This is an application for competitive renewal of an Institutional Training Grant entitled Mechanisms of Cardiovascular Diseases. Initially funded in July 1989, its mission is to provide training at the post-doctoral level in the area of molecular cardiovascular biology. The past 20 years has witnessed a veritable explosion in the application of cell and molecular biology and molecular genetics to the study of the cardiovascular system. In recent years, there has been considerable merging of these newer disciplines with classic biochemical, biophysical, and physiological approaches to the study of the cardiovascular system. The integration of these modalities makes it possible to begin to understand the precise mechanisms involved in complex processes such as congenital heart disease, atherosclerosis, ischemic heart disease, cardiac hypertrophy and failure, and arrhythmias and sudden death. Over 16 years ago, the Albert Einstein College of Medicine established one of the first Molecular Cardiovascular Programs in the nation to facilitate fundamental and translational cardiovascular research. This program has been very successful, leading to its expansion to 22 trainers working in 4 major areas: 1) Myocyte Growth, Differentiation, and Death; 2) Cardiovascular Development; 3) Intercellular Communication and Ion Channels; and 4) Vascular Growth and Response to Injury. This Institutional Training Grant supports Ph.D.s, M.D.s, and M.D./Ph.D.s pursuing conventional post-doctoral training and physicians in the Cardiovascular Fellowship Training Program who intend to pursue full time investigative careers. As a result of this program, dialogues among basic scientists, clinical cardiologists, cardiothoracic surgeons, and population scientists have been enhanced, leading to productive collaborations and cutting edge research. The years to come will undoubtedly continue to be exciting and informative with respect to cardiovascular diseases. Thus, this Institutional Training Grant is crucial to ongoing efforts to bring the considerable scientific depth of our institution to bear on problems of cardiovascular relevance.

National Institute of Health (NIH)
National Heart, Lung, and Blood Institute (NHLBI)
Institutional National Research Service Award (T32)
Project #
Application #
Study Section
Special Emphasis Panel (ZHL1-CSR-G (F1))
Program Officer
Varghese, Jamie
Project Start
Project End
Budget Start
Budget End
Support Year
Fiscal Year
Total Cost
Indirect Cost
Albert Einstein College of Medicine
Internal Medicine/Medicine
Schools of Medicine
United States
Zip Code
Frunza, Olga; Russo, Ilaria; Saxena, Amit et al. (2016) Myocardial Galectin-3 Expression Is Associated with Remodeling of the Pressure-Overloaded Heart and May Delay the Hypertrophic Response without Affecting Survival, Dysfunction, and Cardiac Fibrosis. Am J Pathol 186:1114-27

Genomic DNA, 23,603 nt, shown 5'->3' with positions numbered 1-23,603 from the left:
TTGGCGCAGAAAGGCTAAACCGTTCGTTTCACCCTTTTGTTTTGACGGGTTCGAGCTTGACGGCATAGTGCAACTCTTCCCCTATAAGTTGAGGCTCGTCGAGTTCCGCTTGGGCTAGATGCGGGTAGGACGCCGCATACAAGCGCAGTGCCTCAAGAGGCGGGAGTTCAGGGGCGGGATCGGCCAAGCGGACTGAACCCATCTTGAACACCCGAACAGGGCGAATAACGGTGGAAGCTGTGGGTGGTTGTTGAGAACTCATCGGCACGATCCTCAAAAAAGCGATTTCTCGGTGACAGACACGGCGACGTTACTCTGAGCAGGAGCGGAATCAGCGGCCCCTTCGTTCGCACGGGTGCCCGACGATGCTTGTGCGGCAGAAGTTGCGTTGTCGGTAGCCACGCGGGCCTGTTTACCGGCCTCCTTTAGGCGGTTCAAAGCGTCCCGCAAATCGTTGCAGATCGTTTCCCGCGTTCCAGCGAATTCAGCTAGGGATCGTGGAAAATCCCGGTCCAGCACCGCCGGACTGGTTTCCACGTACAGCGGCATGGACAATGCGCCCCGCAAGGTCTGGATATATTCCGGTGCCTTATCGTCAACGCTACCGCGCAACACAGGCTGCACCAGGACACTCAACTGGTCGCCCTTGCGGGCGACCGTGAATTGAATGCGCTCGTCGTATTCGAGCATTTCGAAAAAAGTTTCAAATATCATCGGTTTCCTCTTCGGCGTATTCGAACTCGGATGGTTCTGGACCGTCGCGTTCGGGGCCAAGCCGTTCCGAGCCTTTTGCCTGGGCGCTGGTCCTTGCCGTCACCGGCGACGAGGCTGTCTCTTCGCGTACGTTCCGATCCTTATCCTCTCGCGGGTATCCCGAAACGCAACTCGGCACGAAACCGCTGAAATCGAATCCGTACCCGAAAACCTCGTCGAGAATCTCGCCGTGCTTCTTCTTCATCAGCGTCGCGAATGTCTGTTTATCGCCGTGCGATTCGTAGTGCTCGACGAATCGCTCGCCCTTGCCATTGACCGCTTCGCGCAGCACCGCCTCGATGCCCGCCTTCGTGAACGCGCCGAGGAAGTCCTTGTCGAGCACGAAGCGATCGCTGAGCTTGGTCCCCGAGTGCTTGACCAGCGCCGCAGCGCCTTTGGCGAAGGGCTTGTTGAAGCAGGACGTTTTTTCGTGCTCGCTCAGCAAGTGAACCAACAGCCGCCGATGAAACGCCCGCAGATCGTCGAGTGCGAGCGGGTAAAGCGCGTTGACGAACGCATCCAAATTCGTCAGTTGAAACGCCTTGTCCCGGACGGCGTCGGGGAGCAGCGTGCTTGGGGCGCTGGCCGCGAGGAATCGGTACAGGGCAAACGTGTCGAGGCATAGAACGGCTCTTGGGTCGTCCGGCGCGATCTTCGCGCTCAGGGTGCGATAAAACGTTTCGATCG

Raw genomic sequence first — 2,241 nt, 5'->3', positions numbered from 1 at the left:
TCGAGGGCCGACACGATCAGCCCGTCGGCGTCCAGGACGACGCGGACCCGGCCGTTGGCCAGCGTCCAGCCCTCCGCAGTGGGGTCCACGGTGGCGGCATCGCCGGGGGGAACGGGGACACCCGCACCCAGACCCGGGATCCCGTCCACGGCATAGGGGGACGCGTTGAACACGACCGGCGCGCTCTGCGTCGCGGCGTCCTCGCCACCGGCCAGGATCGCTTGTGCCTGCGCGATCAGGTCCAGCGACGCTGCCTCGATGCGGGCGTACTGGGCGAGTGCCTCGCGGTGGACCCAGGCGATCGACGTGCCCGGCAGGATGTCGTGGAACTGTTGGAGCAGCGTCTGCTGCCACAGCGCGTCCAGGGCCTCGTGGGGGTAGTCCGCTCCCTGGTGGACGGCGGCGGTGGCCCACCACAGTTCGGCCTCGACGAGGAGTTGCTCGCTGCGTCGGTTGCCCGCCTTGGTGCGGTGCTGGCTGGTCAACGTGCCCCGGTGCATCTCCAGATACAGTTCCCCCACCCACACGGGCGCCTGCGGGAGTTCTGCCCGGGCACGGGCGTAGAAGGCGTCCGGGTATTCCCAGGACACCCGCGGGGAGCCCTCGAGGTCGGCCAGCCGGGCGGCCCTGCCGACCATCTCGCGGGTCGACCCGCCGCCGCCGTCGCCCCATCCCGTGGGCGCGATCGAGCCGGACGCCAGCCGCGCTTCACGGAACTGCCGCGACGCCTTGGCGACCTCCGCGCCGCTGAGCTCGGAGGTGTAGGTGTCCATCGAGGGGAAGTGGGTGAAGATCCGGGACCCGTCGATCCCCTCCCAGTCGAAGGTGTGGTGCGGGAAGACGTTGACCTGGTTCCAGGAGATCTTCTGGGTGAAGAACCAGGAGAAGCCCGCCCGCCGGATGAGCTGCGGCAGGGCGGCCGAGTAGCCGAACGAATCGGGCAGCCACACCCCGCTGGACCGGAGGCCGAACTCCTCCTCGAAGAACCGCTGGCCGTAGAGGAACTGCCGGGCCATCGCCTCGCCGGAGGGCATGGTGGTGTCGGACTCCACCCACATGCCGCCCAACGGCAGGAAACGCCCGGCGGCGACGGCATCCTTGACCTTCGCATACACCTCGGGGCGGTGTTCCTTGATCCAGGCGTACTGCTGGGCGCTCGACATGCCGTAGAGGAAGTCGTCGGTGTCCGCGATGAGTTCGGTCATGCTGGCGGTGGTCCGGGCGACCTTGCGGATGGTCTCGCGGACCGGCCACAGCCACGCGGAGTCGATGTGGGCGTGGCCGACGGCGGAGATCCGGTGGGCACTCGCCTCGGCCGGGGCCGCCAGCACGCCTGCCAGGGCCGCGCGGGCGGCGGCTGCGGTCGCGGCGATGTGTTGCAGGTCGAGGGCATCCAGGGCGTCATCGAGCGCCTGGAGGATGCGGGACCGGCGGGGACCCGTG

Johnson, Simon C; Dong, Xiao; Vijg, Jan et al. (2015) Genetic evidence for common pathways in human age-related diseases. Aging Cell 14:809-17
Ebong, Eno E; Lopez-Quintero, Sandra V; Rizzo, Victor et al. (2014) Shear-induced endothelial NOS activation and remodeling via heparan sulfate, glypican-1, and syndecan-1. Integr Biol (Camb) 6:338-47
Ooi, Yaw Shin; Stiles, Katie M; Liu, Catherine Y et al. (2013) Genome-wide RNAi screen identifies novel host proteins required for alphavirus entry. PLoS Pathog 9:e1003835
Spray, David C; Hanstein, Regina; Lopez-Quintero, Sandra V et al. (2013) Gap junctions and Bystander Effects: Good Samaritans and executioners. Wiley Interdiscip Rev Membr Transp Signal 2:1-15
Gonzalez-Quesada, Carlos; Cavalera, Michele; Biernacka, Anna et al. (2013) Thrombospondin-1 induction in the diabetic myocardium stabilizes the cardiac matrix in addition to promoting vascular rarefaction through angiopoietin-2 upregulation. Circ Res 113:1331-44
Yang, Ying; Rodriguez, Jessica E; Kitsis, Richard N (2013) A microRNA links prolactin to peripartum cardiomyopathy. J Clin Invest 123:1925-7
Dai, Minxian; Freeman, Brandi; Shikani, Henry J et al. (2012) Altered regulation of Akt signaling with murine cerebral malaria, effects on long-term neuro-cognitive function, restoration with lithium treatment. PLoS One 7:e44117
Chen, Lu; Fu, Ya; Ren, Min et al. (2011) A RasGRP, C. elegans RGEF-1b, couples external stimuli to behavior by activating LET-60 (Ras) in sensory neurons. Neuron 70:51-65
Zaiman, Ari L; Damico, Rachel; Thoms-Chesley, Alan et al. (2011) A critical role for the protein apoptosis repressor with caspase recruitment domain in hypoxia-induced pulmonary hypertension. Circulation 124:2533-42

Showing the most recent 10 out of 41 publications